The International Monetary Fund (IFM) has recently published a comprehensive report that delves into the intricate relationship between climate change and Morocco’s developmental prospects. The report highlights that Morocco faces a dual reality, with climate change posing significant threats and offering potential opportunities.
Water scarcity and development
According to the report, Morocco grapples with severe water scarcity, ranking among the world’s most water-stressed nations. This scarcity acts as an obstacle to the country’s aspiration to transition to a new model of sustainable development. To address this challenge, the report recommends increased investments in water infrastructure. However, the report emphasizes that these investments should be complemented by demand management reforms aimed at aligning the price of water with its actual cost, ultimately encouraging a shift in consumption behavior.
Opportunities and challenges
Despite these challenges, the report underscores that Morocco has the potential to leverage its abundant renewable energy resources for sustainable development. Fully exploiting these resources would not only mitigate the country’s reliance on imported fuels but also position Morocco as a leader in green energy in neighboring markets. To realize this potential and decarbonize its energy matrix, significant investments in renewable energy are required, with a substantial portion of these investments expected to be shouldered by the private sector.
Moroccan’s national water plan 2020–2050
The report revealed that the Moroccan government has devised an extensive and ambitious National Water Plan spanning from 2020 to 2050 to tackle the country’s water-related challenges. This strategic plan outlines a range of measures, including investments in the construction of new dams, interconnections between different water basins, desalination facilities and wastewater treatment plants. By 2030, Morocco aims to triple its desalination capacity by introducing nine new plants in addition to the existing 11 and seven already in progress.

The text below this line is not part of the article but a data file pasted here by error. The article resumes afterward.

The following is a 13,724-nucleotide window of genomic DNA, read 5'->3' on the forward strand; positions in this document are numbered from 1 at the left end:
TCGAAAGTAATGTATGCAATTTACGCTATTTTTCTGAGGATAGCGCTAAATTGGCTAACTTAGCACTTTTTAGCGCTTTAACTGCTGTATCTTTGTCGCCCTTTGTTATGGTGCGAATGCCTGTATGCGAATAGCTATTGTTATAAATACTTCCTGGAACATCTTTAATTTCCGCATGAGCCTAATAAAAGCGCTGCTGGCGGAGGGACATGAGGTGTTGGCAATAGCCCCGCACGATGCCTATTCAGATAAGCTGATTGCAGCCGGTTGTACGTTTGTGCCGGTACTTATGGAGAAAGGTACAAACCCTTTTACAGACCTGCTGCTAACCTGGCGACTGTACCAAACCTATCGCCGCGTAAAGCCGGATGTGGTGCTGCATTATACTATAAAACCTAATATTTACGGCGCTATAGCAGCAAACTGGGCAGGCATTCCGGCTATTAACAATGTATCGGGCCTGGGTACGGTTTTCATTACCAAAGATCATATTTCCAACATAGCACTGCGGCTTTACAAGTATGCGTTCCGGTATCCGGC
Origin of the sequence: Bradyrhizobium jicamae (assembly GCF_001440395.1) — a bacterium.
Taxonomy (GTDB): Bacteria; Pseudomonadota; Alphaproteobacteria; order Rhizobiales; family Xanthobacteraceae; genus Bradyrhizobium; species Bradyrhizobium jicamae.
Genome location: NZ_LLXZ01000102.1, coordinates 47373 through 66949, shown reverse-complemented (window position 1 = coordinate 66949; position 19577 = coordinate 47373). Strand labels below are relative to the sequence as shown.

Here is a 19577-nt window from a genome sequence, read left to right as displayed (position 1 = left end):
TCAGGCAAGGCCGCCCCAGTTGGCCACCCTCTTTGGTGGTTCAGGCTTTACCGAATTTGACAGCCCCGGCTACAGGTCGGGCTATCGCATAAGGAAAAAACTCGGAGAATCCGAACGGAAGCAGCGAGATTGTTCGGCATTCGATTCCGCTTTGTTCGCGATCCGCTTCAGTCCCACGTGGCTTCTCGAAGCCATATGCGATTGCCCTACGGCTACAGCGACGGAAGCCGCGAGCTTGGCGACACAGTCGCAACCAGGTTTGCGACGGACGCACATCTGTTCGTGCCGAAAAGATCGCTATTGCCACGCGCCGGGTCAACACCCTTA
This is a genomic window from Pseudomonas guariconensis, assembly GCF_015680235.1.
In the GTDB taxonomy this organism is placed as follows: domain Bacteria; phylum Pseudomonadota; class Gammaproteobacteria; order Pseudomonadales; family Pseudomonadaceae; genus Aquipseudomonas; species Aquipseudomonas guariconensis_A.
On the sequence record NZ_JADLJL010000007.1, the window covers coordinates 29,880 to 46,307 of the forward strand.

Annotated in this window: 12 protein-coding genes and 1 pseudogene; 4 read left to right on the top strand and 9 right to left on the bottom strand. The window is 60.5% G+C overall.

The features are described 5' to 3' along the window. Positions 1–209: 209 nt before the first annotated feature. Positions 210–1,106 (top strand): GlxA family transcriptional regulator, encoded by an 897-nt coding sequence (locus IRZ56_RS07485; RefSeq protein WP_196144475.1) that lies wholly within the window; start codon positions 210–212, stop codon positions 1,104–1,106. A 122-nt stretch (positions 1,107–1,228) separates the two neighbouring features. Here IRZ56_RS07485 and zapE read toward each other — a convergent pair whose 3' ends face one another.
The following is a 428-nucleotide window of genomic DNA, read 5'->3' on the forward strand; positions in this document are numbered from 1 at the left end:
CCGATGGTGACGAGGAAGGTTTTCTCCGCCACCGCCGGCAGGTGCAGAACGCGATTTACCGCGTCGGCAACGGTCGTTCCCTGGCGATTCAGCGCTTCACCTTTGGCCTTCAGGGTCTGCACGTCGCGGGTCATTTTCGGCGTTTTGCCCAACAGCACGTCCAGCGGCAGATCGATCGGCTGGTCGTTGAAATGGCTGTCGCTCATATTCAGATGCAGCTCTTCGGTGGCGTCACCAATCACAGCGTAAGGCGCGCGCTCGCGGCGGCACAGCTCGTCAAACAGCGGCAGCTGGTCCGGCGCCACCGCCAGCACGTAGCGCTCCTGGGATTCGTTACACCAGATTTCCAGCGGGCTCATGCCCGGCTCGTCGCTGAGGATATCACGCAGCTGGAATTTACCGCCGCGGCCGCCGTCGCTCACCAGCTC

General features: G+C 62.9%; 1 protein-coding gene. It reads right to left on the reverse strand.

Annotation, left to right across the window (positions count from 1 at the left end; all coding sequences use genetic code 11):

Moreover, the plan encompasses initiatives to curtail water losses during transportation and distribution processes, as well as a continued drive to enhance water efficiency in the agricultural sector through the ongoing modernization of irrigation systems. The comprehensive execution of this plan is anticipated to necessitate a substantial investment of approximately $40 billion over the period of 2020 to 2050.
Moroccan’s green energy potential
Morocco is strategically positioned to capitalize on the global push for decarbonization, primarily due to its abundant renewable energy (RE) resources. The country boasts one of the world’s highest solar insolation rates, enjoying approximately 3000 hours of sunshine annually. In addition, wind resources are plentiful, with over 90% of Morocco’s territory experiencing an average wind speed of 5.3 meters per second.
The Moroccan government has set ambitious targets, aiming to achieve a 52% share of renewables in its installed capacity by 2030, a significant increase from the current level of about 35%. The full realization of Morocco’s extensive RE potential promises several economic advantages:
First, transitioning to a decarbonized energy mix would reduce the country’s dependence on imported fuels, thereby enhancing economic resilience against external shocks. Furthermore, the development of RE resources has the potential to transform Morocco into a net energy exporter.
Second, reducing the carbon intensity of industrial exports would provide Morocco with a notable competitive edge in markets that are actively embracing green energy transitions.
Lastly, the energy transition holds the promise of substantial job creation, contributing positively to the country’s labor market and overall economic growth.
In response to these pressing challenges and opportunities, the Moroccan authorities have requested support from the IFM through the Resilience and Sustainability Facility (RSF). This arrangement aims to enhance climate resilience, prepare for natural disasters and stimulate financing for sustainable development.
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